A talk by Naomi Astyk

September 20, 2015
I am on the Stewardship Committee which is working on how to raise enough money through pledges to sustain St. John’s church in the coming year. Money is almost always an uncomfortable topic because most of us were taught that money isn’t something that should be discussed in polite company.

We each have an amount of money to run our lives and some kind of a plan to make it work for us financially. Some of us have enough money and some of us are just making it financially or maybe don’t have quite enough. And some of us maybe have more than we need.

We also all have beliefs about money and giving, saving and spending, and the way we look at our needs and wants. But there is another thing that affects the way we see and think about money and that has to do with what part money played in our childhood. Did you grow up in a home where there was lots of money? Did you grow up poor? Did your parents fight about money or did you never hear a word from your parents about money? The way we were raised plays a part in how we deal with money now.

In my family growing up there was only my mother, my younger brother and me; I spent most of life as a child on welfare or as it was called then-ADC, aid to dependent children. You don’t get much on ADC and even though my mother struggled hard to make the money work, often by the end of the month there was no money and often not much food.

My mother would cry when the money ran out and I would try to make her feel better, but I spent most of my childhood in fear of both not having enough money and not having enough food.

These are the facts of my childhood. As an adult, these “facts” often get in my way. I have always wanted to have my money in my hand or under my pillow. Even though I live comfortably now, the fear of not having enough lives in my cells. I was the last person in my work to have direct deposit of my paycheck because I always wanted to be able to hold on to it for awhile. Pledging time always made me a little sick to my stomach because I wanted to be able to give and I wanted to hold on tight to what I have. Sometimes I have to sit and remind myself once again that I am not that very poor and scared little girl anymore.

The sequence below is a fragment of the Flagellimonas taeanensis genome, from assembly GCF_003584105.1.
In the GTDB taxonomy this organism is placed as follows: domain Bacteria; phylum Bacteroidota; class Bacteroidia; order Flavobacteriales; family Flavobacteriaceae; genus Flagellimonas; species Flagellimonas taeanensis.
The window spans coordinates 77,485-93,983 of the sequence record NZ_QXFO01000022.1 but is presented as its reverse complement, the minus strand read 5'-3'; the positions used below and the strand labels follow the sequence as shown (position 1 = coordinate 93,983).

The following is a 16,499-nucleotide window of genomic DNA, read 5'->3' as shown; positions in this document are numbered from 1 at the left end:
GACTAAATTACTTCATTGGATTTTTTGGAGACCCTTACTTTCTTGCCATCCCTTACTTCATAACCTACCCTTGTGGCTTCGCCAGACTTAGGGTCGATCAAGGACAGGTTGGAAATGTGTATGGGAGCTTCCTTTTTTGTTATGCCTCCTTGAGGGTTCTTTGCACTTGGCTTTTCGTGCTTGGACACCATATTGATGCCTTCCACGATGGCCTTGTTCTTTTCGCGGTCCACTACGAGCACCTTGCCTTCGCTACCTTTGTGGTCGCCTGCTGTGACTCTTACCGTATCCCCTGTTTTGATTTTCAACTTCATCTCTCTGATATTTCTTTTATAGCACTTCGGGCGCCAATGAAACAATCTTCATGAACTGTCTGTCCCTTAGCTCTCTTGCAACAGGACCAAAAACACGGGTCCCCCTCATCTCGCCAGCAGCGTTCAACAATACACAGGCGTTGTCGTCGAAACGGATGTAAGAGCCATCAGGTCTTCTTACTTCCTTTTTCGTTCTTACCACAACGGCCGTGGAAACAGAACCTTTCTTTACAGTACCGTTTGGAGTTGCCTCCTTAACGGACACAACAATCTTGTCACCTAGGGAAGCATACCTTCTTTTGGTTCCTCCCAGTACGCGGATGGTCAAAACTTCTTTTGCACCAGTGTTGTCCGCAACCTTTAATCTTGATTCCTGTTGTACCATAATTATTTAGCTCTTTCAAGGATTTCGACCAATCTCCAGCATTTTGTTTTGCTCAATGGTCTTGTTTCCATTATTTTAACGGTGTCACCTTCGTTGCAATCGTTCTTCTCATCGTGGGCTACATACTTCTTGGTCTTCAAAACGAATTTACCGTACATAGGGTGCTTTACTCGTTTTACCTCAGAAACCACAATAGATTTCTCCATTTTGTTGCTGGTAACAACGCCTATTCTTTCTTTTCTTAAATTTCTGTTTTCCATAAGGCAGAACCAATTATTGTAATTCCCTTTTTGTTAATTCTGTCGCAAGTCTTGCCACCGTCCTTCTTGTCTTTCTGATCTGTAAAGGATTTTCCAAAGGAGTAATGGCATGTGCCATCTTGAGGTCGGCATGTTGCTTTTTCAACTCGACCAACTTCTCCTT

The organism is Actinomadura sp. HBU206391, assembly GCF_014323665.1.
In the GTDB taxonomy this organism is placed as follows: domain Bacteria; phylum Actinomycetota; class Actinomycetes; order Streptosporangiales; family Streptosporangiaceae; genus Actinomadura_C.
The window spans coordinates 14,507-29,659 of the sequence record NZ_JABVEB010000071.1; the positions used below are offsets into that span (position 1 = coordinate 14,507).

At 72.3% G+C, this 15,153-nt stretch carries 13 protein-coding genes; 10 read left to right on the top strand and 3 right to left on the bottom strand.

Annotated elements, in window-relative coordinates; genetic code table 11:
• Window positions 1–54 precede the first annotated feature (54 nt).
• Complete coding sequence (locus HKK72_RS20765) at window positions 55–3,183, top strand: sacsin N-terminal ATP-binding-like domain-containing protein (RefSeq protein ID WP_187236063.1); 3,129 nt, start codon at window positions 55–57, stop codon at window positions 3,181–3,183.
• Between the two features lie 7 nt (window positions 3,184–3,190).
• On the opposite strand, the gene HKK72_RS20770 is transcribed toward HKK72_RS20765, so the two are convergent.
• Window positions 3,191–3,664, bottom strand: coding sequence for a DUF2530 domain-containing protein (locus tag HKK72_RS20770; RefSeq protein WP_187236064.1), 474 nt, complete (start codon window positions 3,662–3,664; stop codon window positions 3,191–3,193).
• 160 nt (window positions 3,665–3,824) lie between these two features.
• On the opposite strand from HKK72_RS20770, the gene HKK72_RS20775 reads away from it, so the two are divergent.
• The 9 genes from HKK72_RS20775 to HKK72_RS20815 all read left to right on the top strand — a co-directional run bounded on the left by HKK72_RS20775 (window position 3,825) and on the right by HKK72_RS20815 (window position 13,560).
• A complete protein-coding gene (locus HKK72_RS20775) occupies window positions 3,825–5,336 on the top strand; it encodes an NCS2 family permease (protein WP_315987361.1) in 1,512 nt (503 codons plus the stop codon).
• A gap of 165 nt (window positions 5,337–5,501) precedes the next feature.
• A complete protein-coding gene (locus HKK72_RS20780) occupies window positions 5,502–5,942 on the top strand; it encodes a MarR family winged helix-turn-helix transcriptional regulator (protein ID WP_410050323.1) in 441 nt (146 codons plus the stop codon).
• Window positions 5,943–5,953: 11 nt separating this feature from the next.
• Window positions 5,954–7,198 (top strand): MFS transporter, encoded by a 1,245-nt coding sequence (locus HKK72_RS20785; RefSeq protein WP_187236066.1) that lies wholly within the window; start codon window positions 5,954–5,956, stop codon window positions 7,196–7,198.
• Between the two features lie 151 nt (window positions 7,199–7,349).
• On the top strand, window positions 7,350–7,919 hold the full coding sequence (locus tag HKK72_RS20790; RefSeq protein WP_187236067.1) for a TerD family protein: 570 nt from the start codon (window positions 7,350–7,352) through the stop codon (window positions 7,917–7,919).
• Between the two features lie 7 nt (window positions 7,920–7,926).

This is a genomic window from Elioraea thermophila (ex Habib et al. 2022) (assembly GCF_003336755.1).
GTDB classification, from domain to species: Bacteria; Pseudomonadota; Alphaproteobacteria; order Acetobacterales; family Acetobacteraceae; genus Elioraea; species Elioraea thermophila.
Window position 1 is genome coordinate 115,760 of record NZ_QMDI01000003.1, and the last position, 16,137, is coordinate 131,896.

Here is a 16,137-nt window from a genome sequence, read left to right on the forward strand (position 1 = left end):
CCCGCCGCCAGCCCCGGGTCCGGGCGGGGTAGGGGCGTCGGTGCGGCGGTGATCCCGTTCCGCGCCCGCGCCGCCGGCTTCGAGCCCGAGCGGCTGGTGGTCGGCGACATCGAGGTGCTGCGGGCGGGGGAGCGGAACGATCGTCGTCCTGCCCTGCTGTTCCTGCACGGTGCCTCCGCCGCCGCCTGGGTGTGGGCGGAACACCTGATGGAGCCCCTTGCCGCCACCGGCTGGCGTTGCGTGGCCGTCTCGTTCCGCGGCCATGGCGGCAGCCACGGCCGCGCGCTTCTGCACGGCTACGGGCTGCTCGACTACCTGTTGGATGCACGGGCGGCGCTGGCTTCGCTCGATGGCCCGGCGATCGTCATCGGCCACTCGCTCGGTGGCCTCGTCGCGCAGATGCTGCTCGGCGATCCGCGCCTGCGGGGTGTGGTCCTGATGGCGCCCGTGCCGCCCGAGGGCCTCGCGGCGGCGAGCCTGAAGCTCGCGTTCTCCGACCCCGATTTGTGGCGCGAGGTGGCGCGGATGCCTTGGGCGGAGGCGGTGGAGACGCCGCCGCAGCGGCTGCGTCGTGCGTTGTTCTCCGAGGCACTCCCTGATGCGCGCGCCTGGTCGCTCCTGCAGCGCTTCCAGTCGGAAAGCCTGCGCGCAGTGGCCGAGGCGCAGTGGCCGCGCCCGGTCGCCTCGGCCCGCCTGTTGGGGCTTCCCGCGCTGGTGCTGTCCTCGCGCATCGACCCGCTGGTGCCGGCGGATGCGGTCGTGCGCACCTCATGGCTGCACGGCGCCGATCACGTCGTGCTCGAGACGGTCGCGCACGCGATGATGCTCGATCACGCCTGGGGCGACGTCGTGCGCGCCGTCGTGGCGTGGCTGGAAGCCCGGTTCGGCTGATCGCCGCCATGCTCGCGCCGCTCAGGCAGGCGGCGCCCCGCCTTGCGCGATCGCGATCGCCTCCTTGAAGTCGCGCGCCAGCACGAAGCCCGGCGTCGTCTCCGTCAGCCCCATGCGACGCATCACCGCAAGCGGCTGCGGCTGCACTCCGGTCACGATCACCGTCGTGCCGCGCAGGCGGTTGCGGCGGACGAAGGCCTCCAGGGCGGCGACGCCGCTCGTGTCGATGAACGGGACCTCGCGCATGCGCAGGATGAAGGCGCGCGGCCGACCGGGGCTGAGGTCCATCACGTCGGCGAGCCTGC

I have been very blessed in being able to spend the last 36 years of my life with Susie-she is a woman who gives generously of her time, talents and money. Even though I still struggle with the fear of not having enough which is pretty irrational now, I share my life with someone with an open and generous heart, who models a different kind of sharing and giving to me.

So I have a little assignment for you-think about what it was like growing up in your family with regards to money. This is a learning assignment and there is no judgment allowed–just a little time spent learning more about you. Then take some time to pray for both yourself and St. John’s. Trust that God will help you to know what you can give to St John’s and what you need to keep for yourself.
Blessings on you all!


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